SIOUX FALLS, S.D. (KELO) — A buildup of ice on the edge of your roof, known as an ice dam, could be a dangerous winter addition for the health of your home.

Ice dams form when snow high on a roof melts, running down to the edge where it freezes, creating a buildup of ice which can block water and snow behind it.

This water can then seep back into the roof, damaging walls, ceilings, insulation and more.

While there are ways to remove ice dams, some are more risky than others.

When looking to remove or treat an existing ice dam, University of Minnesota Extension Cold Climate Housing Coordinator Patrick Huelman says it’s all about risk management.

You could for instance use a hammer, a chisel or a shovel to break away the ice in order to form a drainage channel for water, but doing so could result in you damaging your roof, shingles and gutter.

Additionally, climbing up onto your roof to chip away at the ice could present its own risk to your health, while using chemicals or salt to melt the snow could cause damage to your roof, siding or landscaping.

Huelman said one of the first things to consider is the build up behind the ice dam. Depending on the size of the dam, the shape of the roof and the amount of snow above it, you could wind up with a lot of water pooling behind, or very little. If you determine that not much pooling will form and the ice isn’t effecting the structure, you might leave it be.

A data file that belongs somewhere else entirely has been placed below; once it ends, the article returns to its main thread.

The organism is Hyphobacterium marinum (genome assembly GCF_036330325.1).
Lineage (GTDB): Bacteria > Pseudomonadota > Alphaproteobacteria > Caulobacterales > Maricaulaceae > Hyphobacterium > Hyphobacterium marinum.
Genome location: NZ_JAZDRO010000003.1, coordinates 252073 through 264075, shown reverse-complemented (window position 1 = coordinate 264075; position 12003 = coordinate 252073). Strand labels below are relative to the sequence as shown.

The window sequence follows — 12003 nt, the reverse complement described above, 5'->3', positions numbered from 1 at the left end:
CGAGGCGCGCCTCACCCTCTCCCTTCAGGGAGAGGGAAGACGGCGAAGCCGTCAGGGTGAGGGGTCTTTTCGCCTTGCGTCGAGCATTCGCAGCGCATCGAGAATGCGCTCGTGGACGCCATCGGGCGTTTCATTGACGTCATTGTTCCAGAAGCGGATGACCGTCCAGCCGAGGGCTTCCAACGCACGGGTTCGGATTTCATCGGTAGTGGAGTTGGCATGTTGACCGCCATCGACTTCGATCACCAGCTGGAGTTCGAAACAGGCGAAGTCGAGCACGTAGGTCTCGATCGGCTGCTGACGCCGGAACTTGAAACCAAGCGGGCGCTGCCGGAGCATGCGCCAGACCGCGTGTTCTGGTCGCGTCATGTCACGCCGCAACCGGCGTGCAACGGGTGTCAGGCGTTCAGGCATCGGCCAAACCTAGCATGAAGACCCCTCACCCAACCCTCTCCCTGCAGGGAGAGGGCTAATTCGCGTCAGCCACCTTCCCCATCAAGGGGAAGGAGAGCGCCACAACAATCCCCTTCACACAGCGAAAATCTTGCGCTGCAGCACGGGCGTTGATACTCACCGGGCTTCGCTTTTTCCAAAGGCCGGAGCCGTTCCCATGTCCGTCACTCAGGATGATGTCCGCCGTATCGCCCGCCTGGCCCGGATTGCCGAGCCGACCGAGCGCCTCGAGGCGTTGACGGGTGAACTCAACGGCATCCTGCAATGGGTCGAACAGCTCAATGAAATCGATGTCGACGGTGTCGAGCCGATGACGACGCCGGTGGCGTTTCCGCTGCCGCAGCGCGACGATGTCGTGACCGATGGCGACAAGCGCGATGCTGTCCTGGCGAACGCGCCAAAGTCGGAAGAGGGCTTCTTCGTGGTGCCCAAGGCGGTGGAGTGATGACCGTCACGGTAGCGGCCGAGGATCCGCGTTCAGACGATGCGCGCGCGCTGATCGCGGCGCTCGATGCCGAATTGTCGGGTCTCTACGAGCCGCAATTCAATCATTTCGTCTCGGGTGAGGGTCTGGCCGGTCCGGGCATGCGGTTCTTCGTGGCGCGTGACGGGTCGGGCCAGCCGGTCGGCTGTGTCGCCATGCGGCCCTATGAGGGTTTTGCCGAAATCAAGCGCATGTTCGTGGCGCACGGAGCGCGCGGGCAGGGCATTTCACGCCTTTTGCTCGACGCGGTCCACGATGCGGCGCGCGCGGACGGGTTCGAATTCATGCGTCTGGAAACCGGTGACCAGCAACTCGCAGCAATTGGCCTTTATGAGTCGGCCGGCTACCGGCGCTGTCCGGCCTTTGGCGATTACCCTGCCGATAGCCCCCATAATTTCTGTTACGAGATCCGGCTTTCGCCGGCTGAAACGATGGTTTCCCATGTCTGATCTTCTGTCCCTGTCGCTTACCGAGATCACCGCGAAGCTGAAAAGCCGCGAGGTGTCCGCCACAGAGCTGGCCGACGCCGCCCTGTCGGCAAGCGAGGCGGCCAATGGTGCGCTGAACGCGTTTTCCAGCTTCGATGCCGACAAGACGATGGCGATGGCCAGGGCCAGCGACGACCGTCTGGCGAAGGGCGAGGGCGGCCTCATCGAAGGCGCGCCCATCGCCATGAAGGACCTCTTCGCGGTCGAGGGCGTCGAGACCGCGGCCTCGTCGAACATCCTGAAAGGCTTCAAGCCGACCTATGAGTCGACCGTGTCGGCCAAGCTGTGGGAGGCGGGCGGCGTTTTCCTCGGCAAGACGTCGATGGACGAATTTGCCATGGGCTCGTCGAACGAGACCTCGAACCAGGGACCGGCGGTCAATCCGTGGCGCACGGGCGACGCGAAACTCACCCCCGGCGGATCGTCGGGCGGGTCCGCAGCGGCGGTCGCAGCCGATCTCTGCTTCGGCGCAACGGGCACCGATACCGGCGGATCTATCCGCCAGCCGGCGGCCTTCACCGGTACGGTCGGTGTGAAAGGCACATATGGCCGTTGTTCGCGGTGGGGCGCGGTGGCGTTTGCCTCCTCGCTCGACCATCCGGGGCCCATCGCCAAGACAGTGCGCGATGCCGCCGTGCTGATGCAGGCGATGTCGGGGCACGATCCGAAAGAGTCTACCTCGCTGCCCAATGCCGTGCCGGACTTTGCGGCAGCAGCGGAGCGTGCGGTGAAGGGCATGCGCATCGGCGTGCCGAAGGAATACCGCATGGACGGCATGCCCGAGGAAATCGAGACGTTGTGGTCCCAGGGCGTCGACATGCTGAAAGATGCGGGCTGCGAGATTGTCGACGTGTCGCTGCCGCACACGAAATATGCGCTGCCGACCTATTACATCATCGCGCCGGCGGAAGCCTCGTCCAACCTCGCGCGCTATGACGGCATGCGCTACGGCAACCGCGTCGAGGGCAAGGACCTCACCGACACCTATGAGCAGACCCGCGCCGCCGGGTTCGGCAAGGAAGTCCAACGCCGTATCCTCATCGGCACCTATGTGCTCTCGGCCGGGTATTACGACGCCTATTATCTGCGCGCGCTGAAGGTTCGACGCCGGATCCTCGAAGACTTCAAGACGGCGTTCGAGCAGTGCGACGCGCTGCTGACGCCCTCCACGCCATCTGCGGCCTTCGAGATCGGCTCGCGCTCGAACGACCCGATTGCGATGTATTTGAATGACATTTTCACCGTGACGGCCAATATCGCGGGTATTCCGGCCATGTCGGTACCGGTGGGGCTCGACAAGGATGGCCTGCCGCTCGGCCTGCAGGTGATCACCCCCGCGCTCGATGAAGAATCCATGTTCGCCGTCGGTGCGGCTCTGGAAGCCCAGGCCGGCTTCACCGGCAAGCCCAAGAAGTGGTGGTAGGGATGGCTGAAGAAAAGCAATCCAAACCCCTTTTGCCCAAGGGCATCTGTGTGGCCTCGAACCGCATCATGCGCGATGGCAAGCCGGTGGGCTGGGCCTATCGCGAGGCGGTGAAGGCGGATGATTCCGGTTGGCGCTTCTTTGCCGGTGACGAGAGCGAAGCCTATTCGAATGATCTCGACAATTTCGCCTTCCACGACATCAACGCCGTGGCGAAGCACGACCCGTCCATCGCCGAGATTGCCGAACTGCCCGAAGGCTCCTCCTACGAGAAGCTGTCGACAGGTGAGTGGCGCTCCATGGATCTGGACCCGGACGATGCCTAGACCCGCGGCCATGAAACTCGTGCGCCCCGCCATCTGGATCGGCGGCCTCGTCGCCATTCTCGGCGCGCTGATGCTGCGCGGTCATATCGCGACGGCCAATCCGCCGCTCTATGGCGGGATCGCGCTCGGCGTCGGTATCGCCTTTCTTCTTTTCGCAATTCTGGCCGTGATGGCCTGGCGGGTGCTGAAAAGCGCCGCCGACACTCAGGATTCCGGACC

If a large buildup of water is expected, however, you may need to take options.

The most extreme option is to hire an ice dam removal service to use a steam device to remove the entire dam, but this can be expensive.

Other alternatives include creating a channel through the ice as mentioned above, either by chipping it away or by using something like heating cables or a sock or pair of pantyhose filled with salt or ice melt (though again, this could damage your shingles) laid across the dam to create a channel.

One of the simplest things you can do however is removing the snow from behind the dam, said Huelman. This can be done either from the roof, which comes with the risk of working on a snowy and icy roof, or from the ground with something like a snow rake.

In terms of prevention, Huelman says it is important to address the reason ice dams form. He says the biggest culprit is often air leakage from inside the house. Basically, warm air from inside can seep into the cavity between the ceiling and roof, creating a pocket of warmth that melts the snow above it.

In order to fix this, Huelman said people should ensure they have adequate insulation beneath their roof, ensure the ceiling and walls of the house are properly sealed underneath the attic insulation to prevent warm air from seeping through and make sure ventilation throughout the roof is adequate in order to allow cool air to flow uniformly throughout the space.

As for spotting ice dams, they can sometimes hide under snowpack, but a good indicator is often large icicles and a lip of ice visible along the edge of the roof.